To test the role of the DMH-inducible clock in entrainment of circadian rhythms, we attempted to rescue both light and food entrainment of circadian rhythms by injecting adeno-associated viral vectors (AAV, serotype 8) containing the Bmal1 gene (including both 5’ and 3’ promoter elements) (19) into the brains of Bmal1−/− mice. To test this construct, we first injected AAV-BMAL1 into the SCN. All mice with SCN injections (n = 6) (Fig. 1C), but none in which the injections missed the SCN (n = 16) or in which we injected a different AAV containing the gene for green fluorescent protein (GFP) into the SCN (n = 3), demonstrated entrainment of both LMA and Tb rhythms to a 12:12 LD cycle (Fig. 1C). When the mice were in DD conditions, this rhythm continued as a high-amplitude, free-running rhythm of 23.7 hours (Fig. 1C and fig. S1). Thus, focal bilateral injection of AAV-BMAL1 into the SCN of Bmal1−/− mice rescued the fundamental properties of the circadian oscillator, including light entrainment, free-running period, and rhythm amplitude. A previous study had shown that rescue of Bmal1−/− mice could be achieved by a transgene in which BMAL1 was placed under a constitutively active cytomegalovirus promoter (13). However, this gene construct, which was expressed continuously throughout the brain, produced a circadian period of ~22.7 hours, about 1 hour shorter than that of WT mice (13). By contrast, in our study, when we placed BMAL1 under its own promoter and restored this gene only to the SCN, the period of the circadian cycle was precisely the same as in WT animals (Fig. 1, A and C, right panel). Thus the expression of BMAL1 under its own promoter in the SCN alone is sufficient for recovery of light-entrained circadian rhythms. Our results also establish the SCN as sufficient for the generation of the circadian Tb rhythm, a point that has been in dispute (21).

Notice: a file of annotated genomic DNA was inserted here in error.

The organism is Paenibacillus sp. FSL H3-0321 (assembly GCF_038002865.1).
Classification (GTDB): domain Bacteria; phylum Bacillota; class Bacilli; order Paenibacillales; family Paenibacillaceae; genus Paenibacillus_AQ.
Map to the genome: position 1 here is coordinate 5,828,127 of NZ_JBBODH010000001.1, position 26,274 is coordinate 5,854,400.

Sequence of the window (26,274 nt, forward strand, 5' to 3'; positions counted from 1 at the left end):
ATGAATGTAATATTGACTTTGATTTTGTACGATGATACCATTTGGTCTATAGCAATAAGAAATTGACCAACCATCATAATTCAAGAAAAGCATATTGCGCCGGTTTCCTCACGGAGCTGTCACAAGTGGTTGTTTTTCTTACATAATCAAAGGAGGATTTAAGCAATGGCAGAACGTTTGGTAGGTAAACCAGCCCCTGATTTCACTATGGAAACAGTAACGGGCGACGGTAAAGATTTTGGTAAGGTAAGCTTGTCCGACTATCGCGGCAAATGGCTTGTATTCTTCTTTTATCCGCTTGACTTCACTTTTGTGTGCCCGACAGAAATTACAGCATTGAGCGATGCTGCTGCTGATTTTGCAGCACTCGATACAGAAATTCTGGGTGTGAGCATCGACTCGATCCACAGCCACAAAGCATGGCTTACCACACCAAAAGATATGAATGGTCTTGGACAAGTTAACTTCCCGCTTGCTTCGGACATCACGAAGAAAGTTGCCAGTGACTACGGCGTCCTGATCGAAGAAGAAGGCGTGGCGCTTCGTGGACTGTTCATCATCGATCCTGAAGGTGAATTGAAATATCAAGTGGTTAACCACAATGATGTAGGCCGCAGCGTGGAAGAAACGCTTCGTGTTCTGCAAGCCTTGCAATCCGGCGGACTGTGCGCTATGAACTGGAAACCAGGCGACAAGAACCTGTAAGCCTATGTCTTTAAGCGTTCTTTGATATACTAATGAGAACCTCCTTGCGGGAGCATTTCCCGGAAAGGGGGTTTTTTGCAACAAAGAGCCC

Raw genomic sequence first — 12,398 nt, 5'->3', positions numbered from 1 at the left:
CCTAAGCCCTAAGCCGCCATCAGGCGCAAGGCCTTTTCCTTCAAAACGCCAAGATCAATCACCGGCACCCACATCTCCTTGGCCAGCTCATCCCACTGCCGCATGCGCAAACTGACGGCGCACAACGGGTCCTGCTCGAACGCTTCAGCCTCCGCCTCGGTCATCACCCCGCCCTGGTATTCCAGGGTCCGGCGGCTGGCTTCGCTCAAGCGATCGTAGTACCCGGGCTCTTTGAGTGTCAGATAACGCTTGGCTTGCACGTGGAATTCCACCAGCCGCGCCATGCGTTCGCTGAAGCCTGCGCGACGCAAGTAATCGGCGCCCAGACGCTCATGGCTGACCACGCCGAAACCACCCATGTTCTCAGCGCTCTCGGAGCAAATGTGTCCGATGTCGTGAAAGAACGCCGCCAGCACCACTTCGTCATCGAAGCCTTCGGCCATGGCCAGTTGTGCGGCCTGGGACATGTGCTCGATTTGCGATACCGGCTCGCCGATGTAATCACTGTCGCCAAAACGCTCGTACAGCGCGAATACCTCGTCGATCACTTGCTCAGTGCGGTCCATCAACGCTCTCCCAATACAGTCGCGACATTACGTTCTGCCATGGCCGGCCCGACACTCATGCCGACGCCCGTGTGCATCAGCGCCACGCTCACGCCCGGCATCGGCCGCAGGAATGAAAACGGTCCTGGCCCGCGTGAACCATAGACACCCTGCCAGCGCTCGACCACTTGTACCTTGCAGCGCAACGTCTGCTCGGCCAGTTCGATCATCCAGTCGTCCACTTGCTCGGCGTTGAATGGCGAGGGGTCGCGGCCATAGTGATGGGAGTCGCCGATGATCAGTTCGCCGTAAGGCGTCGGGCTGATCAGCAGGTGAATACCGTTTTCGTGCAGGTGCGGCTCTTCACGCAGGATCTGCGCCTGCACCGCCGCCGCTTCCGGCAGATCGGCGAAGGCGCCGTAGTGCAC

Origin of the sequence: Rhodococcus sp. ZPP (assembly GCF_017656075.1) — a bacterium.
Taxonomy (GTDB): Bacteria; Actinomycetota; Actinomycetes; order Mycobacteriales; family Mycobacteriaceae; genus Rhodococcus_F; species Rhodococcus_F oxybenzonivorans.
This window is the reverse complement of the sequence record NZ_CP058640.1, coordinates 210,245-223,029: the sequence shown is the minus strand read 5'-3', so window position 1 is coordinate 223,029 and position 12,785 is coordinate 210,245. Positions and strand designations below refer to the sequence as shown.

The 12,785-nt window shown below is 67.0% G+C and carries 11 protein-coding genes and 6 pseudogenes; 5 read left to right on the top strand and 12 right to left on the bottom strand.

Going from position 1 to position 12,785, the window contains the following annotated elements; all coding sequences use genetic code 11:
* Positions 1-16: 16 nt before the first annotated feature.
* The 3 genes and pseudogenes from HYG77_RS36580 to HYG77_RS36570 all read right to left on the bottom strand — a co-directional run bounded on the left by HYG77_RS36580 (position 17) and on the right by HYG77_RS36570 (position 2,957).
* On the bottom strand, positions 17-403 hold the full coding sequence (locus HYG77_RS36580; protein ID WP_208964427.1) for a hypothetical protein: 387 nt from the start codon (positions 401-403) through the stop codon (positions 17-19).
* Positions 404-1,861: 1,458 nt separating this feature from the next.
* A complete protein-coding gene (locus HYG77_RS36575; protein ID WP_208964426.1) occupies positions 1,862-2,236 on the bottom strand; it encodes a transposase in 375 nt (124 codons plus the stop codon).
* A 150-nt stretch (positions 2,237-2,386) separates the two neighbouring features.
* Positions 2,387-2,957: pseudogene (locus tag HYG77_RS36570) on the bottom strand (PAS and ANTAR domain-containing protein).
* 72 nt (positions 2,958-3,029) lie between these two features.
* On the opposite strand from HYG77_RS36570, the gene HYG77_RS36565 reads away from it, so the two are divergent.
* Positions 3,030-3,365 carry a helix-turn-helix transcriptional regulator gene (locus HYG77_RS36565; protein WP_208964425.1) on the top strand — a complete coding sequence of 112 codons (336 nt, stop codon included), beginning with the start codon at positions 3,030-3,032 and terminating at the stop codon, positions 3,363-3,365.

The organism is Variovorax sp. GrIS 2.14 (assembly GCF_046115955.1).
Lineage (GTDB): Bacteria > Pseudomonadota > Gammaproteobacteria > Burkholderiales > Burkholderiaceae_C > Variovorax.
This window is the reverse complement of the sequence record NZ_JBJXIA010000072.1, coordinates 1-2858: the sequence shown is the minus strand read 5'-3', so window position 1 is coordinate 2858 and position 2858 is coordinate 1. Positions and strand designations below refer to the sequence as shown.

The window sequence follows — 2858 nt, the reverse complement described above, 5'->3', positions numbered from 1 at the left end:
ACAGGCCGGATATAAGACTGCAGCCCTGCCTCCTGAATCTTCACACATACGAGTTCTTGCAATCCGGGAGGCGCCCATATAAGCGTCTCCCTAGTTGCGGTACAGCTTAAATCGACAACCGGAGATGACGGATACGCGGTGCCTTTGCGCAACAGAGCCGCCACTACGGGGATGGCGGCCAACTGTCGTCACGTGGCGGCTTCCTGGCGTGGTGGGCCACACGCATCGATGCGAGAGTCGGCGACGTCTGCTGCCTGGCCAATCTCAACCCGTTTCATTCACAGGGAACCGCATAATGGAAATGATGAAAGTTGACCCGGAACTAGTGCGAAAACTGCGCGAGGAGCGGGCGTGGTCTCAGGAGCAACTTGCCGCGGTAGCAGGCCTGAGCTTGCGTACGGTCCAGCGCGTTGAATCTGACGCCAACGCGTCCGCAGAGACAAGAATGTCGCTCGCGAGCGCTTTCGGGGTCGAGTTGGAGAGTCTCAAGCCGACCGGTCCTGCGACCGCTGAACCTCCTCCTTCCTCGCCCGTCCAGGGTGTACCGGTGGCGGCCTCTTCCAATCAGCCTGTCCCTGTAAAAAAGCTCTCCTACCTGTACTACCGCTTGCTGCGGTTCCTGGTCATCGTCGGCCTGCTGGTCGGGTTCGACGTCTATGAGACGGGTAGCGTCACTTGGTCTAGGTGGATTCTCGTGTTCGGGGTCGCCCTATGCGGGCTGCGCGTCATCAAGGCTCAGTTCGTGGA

On the other hand, similar to the mice with transgenic replacement of BMAL1 throughout the brain (14), locomotor activity levels in the animals with AAV-BMAL1 injections into the SCN remained significantly lower (P < 0.001) than those of WT and heterozygous littermate mice. Moreover, mice with AAV-BMAL1 injections into the SCN did not show improvement in any of the other physiologic deficits. Hence, these deficits are unlikely to be due to loss of circadian rhythmicity per se (14).
We next tested the animals with BMAL1 replacement in the SCN for their ability to entrain to a restricted temporal window of food availability. Previous studies had demonstrated that animals with lesions of the SCN could still entrain to food, suggesting that there was a food-entrainable oscillator elsewhere in the animals but not excluding participation of the SCN in intact animals (4, 7, 22). When animals with SCN injections of AAV-BMAL1 who had complete rescue of the light-entrained rhythms of LMA and Tb were placed into a food-restriction paradigm under DD conditions, we found that they maintained the rhythm that had been entrained by light (high-amplitude, free-running period of ~23.7 hours) and never showed an increase in LMA or Tb in anticipation of the food presentation (fig. S3). Hence, although a BMAL1-based clock is necessary to support food entrainment, restoration of clock function in the SCN alone is not able to rescue this behavior.